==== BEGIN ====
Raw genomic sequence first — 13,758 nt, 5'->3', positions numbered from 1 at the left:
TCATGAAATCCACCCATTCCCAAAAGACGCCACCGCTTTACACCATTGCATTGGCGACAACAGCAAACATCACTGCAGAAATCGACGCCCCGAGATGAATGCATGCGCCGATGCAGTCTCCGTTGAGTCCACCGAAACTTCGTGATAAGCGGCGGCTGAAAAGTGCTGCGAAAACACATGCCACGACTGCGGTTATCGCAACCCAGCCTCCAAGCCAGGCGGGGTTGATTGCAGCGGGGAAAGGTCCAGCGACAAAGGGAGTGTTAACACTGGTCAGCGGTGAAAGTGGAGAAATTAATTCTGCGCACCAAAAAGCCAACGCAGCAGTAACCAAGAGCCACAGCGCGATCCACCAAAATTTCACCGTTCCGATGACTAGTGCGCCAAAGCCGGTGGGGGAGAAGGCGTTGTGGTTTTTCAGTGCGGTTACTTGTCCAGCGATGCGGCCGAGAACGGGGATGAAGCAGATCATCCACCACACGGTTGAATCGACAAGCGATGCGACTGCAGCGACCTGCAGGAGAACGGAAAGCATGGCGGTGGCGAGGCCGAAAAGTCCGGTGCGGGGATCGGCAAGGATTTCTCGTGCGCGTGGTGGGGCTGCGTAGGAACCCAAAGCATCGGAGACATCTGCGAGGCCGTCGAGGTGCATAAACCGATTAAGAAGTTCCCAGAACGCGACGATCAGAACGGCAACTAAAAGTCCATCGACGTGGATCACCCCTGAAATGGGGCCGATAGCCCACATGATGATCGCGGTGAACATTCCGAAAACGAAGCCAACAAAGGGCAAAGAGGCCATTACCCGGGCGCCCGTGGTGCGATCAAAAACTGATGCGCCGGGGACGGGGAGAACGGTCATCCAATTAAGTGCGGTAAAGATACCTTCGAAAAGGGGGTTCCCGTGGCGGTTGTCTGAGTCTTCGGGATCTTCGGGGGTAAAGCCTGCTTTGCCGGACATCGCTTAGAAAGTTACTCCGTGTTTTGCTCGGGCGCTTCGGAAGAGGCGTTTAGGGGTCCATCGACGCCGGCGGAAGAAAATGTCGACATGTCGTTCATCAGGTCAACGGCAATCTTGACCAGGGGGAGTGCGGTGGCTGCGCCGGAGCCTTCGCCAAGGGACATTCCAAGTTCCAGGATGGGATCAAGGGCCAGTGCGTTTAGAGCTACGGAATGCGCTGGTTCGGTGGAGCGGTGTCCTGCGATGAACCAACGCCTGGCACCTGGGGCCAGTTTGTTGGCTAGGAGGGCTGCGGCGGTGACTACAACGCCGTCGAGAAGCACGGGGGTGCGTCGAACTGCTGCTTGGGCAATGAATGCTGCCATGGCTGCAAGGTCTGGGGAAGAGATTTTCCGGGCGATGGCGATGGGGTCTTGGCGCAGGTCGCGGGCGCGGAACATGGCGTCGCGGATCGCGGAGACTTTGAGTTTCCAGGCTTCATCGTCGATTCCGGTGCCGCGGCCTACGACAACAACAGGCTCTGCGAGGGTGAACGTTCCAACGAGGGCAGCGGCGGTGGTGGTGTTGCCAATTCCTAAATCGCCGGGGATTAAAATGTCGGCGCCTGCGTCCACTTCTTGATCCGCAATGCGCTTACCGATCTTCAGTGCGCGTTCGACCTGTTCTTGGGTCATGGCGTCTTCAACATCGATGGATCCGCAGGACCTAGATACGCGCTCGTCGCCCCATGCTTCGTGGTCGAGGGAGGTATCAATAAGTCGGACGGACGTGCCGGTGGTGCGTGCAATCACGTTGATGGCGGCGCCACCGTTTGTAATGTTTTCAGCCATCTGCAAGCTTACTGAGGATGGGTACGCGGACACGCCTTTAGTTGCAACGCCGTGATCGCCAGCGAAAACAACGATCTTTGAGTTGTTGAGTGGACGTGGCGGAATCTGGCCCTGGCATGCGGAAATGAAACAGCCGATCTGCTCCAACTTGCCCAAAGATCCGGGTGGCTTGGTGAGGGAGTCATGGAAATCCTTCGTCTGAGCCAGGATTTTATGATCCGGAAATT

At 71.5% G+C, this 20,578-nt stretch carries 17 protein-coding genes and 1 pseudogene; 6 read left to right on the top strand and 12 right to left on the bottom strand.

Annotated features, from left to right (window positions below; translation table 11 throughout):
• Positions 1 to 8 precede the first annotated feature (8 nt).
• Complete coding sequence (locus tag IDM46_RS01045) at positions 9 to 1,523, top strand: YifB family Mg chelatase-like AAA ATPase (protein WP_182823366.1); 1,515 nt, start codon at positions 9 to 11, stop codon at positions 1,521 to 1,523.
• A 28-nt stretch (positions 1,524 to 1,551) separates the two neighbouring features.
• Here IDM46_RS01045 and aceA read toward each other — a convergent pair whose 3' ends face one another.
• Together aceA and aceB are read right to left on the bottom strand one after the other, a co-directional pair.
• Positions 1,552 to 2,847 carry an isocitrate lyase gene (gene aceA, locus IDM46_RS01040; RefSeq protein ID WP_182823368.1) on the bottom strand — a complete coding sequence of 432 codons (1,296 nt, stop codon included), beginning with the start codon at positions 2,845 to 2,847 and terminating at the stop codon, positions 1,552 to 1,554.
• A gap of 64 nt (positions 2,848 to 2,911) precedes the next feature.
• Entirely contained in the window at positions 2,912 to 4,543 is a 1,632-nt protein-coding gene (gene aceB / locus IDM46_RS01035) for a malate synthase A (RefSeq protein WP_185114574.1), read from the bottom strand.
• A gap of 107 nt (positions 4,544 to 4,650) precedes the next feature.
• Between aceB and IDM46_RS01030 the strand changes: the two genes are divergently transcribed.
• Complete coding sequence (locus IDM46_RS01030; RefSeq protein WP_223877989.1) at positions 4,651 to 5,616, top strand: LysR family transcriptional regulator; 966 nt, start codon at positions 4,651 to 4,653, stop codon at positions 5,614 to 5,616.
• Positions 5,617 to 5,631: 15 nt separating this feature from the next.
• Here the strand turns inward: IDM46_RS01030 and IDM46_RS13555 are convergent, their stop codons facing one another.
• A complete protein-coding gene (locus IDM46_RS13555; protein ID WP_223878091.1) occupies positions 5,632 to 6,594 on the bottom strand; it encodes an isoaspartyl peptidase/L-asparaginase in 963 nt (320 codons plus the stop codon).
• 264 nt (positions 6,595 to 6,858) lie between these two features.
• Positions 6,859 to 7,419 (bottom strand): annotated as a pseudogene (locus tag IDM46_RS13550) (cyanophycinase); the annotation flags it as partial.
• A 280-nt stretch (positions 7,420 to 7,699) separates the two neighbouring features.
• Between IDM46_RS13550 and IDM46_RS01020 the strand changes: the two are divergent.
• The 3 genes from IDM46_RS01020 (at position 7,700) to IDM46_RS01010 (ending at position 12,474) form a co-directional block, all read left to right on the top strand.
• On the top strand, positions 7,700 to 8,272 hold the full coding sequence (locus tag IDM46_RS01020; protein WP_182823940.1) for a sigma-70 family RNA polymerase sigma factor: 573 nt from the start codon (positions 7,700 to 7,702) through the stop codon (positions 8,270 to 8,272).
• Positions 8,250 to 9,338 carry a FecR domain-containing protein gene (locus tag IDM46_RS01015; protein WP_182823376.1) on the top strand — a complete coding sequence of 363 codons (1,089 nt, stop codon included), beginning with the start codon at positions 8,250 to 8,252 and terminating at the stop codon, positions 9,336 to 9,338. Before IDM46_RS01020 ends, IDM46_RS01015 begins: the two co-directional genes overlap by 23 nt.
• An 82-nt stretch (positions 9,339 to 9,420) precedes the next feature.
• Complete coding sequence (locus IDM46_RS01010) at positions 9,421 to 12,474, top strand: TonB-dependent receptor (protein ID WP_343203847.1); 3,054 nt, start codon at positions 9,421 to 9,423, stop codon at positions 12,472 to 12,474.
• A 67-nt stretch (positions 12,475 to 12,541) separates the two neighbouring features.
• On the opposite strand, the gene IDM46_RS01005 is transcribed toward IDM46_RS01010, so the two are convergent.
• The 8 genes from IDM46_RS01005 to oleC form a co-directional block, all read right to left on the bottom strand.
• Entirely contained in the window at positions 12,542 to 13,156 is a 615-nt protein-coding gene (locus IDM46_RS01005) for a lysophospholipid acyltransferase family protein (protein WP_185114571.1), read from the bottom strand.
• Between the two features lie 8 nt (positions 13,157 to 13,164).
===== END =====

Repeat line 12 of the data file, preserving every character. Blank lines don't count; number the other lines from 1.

• Entirely contained in the window at positions 2,912 to 4,543 is a 1,632-nt protein-coding gene (gene aceB / locus IDM46_RS01035) for a malate synthase A (RefSeq protein WP_185114574.1), read from the bottom strand.